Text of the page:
These populations could not have evolved in harsh environments without placing cooperation between the sexes and families at the heart of their lifestyle. In a nutshell, this means that egalitarianism, food sharing, large-scale cooperation and sex equality are all a matter of necessity in hunter-gatherers.

The evolution of fairness

Our simulations are a simple mechanistic answer for the puzzle of why modern hunter-gatherers live with so few kin, but they have huge implications for our understanding of human evolution, and also of human nature.

The fact that we are able to live, interact and cooperate with unrelated individuals and not only with kin has been recently identified as the most fundamental difference between human societies and other animal societies.

Of course, humans have the capacity to be anything, from the most cruel and unequal species, with sex slavery and warfare, to the most cooperative and caring animal, with people donating blood to complete strangers. Good and evil are just the two extremes of our malleable nature. However, the few surviving hunter-gatherers groups show us that without the equality and cooperation between sexes that they share with our distant ancestors many of the characteristics that we like to call “uniquely human”, such as caring for others and fairness, would probably not have evolved.

Andrea Migliano receives funding from The Leverhulme Trust. She is also a member of Agta Aid.

Lucio Vinicius receives funding from the Leverhulme Trust.

Authors: The Conversation

Read more http://theconversation.com/why-our-ancestors-were-more-gender-equal-than-us-41902

Writers Wanted

The Mitchells vs The Machines shows 'smart' tech might be less of a threat to family bonds than we fear

arrow_forward

The Essentials of DIY Home Repairs: What You'll Need

arrow_forward

The Conversation
INTERWEBS DIGITAL AGENCY

Politics

Prime Minister interview with Karl Stefanovic and Allison Langdon

Karl Stefanovic: PM, good morning to you. Do you have blood on your hands?   PRIME MINISTER: No, it's obviously absurd. What we're doing here is we've got a temporary pause in place because we'v...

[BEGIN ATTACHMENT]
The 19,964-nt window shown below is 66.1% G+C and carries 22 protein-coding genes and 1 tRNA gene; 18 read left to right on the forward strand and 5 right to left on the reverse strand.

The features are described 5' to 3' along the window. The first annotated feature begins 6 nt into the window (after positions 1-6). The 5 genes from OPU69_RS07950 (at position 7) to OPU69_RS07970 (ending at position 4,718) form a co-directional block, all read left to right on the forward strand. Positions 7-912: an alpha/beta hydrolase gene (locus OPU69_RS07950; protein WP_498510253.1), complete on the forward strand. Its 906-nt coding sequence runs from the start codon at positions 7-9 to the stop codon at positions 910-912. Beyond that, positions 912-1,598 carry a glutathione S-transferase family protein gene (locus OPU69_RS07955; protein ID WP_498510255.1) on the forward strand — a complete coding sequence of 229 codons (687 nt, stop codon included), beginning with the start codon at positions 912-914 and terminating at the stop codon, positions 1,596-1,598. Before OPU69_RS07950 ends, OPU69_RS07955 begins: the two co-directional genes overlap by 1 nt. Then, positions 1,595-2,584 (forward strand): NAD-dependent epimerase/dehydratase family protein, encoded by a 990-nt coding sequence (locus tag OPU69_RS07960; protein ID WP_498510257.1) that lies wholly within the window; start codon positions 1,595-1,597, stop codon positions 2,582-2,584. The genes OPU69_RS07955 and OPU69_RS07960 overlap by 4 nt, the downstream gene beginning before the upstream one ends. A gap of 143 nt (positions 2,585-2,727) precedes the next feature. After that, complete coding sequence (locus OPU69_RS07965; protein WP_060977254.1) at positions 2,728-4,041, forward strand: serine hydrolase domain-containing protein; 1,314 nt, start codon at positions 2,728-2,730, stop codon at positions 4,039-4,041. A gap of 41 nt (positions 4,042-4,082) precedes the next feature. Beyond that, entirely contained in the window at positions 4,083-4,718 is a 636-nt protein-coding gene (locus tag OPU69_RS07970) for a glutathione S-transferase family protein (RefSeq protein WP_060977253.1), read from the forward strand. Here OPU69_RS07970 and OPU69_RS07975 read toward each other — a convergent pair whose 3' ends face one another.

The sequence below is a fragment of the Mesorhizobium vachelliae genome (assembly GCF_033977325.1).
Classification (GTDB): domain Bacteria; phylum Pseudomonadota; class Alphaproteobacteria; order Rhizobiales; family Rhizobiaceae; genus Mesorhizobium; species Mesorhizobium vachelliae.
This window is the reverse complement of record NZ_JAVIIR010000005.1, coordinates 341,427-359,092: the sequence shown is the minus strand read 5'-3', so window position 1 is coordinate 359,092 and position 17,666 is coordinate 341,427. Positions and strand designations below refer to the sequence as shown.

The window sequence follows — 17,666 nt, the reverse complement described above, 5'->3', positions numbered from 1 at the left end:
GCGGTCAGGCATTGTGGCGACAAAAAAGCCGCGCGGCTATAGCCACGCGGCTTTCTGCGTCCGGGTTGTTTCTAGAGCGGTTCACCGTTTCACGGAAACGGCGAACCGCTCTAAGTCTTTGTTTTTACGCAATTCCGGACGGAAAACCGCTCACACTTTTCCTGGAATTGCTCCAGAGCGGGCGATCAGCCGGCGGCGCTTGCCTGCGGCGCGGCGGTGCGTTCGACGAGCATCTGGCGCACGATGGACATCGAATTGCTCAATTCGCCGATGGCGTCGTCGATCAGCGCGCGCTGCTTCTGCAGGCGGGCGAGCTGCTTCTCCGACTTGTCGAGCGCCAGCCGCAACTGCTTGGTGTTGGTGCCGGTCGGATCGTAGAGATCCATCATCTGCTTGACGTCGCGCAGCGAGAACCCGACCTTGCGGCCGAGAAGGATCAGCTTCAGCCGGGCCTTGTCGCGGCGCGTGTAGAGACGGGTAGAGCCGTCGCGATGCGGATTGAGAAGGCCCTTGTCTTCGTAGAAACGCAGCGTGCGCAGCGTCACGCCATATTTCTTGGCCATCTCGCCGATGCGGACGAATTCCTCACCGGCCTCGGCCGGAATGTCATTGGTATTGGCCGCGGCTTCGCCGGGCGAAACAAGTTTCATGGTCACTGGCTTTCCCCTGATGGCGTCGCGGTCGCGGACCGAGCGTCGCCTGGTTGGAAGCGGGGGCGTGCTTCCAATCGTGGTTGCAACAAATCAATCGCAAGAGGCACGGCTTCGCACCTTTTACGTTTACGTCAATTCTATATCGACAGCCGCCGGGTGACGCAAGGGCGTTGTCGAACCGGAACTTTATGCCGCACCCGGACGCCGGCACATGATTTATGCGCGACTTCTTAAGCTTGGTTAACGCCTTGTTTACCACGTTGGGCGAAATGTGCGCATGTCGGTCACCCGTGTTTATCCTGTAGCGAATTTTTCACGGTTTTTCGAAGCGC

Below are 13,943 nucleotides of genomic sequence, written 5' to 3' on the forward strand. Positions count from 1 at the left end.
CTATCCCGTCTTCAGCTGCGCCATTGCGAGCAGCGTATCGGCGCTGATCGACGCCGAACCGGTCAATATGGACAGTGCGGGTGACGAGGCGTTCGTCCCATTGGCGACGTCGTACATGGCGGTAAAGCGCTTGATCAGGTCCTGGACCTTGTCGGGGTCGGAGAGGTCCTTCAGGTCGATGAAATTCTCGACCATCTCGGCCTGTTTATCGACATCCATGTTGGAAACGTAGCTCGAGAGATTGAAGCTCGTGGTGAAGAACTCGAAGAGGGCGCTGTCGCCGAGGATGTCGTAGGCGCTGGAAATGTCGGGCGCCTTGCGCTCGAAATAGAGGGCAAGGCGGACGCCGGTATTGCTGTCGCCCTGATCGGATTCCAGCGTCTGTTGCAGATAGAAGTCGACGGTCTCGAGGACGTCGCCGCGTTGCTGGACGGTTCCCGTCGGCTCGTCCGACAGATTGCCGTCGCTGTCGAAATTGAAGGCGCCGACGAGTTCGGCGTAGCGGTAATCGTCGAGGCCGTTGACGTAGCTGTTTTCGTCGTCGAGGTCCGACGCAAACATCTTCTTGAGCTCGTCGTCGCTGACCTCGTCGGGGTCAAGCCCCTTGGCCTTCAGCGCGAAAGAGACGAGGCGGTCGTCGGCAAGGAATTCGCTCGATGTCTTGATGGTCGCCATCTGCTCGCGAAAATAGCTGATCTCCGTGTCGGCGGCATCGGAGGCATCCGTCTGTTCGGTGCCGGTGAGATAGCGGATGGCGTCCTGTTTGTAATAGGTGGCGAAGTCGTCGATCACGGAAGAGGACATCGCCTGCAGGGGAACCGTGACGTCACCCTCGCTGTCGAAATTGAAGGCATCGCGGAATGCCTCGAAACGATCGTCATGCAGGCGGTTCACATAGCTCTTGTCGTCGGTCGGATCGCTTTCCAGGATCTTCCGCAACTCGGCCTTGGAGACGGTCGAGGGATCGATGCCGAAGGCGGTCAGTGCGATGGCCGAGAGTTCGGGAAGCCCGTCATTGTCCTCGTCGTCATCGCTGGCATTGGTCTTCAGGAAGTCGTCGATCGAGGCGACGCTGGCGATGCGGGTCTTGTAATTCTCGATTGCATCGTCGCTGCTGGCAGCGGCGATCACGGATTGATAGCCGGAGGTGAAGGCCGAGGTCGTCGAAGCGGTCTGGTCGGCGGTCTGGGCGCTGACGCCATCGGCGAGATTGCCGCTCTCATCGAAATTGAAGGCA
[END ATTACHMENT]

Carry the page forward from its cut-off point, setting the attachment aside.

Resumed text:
Karl Stefanovic and Allison Langdon - avatar Karl Stefanovic and Allison Langdon

Prime Minister Scott Morrison delivered Keynote Address at AFR Business Summit

Well, thank you all for the opportunity to come and be with you here today. Can I also acknowledge the Gadigal people, the Eora Nation, the elders past and present and future. Can I also acknowled...

Scott Morrison - avatar Scott Morrison

Morrison Government commits record $9B to social security safety net

The Morrison Government is enhancing our social security safety net by increasing support for unemployed Australians while strengthening their obligations to search for work.   From March the ...

Scott Morrison - avatar Scott Morrison

Business News

The logistics behind setting up massive vaccination hubs in South Australia

To scale up the South Australian vaccination rollout, Portable Partitions Australia were approached by SA Health to urgently provide 78 vaccinations booths across the Northern and Central mass vac...

NewsCo - avatar NewsCo

The Age Of Advertising: The Importance of Online Business Advertisements

The language of advertising had long grown since its modern beginning in the 15th century when printing was all the jazz. Nowadays, it continues to flourish and adapt as new mediums are created, a...

NewsCo - avatar NewsCo

What is Hampering Your Good Sleep? 7 Things to Check

A good sleep is the pillar of a healthy body and a strong mind. Countless studies have proven how a good night’s sleep goes hand in hand with good health and a productive day ahead. Sleep has an i...

NewsCo - avatar NewsCo